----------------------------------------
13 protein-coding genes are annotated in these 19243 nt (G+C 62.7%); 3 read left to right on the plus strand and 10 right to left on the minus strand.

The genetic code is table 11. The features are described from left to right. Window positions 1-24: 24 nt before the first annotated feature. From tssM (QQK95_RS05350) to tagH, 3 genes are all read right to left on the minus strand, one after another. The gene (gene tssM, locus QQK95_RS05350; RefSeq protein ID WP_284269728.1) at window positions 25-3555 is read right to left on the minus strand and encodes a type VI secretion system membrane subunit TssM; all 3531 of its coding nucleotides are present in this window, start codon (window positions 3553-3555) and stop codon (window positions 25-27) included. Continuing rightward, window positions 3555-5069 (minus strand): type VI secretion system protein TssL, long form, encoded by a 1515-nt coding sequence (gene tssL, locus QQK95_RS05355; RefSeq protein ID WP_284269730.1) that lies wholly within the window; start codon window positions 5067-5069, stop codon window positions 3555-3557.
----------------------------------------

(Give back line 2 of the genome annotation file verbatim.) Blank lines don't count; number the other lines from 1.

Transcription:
The genetic code is table 11. The features are described from left to right. Window positions 1-24: 24 nt before the first annotated feature. From tssM (QQK95_RS05350) to tagH, 3 genes are all read right to left on the minus strand, one after another. The gene (gene tssM, locus QQK95_RS05350; RefSeq protein ID WP_284269728.1) at window positions 25-3555 is read right to left on the minus strand and encodes a type VI secretion system membrane subunit TssM; all 3531 of its coding nucleotides are present in this window, start codon (window positions 3553-3555) and stop codon (window positions 25-27) included. Continuing rightward, window positions 3555-5069 (minus strand): type VI secretion system protein TssL, long form, encoded by a 1515-nt coding sequence (gene tssL, locus QQK95_RS05355; RefSeq protein ID WP_284269730.1) that lies wholly within the window; start codon window positions 5067-5069, stop codon window positions 3555-3557.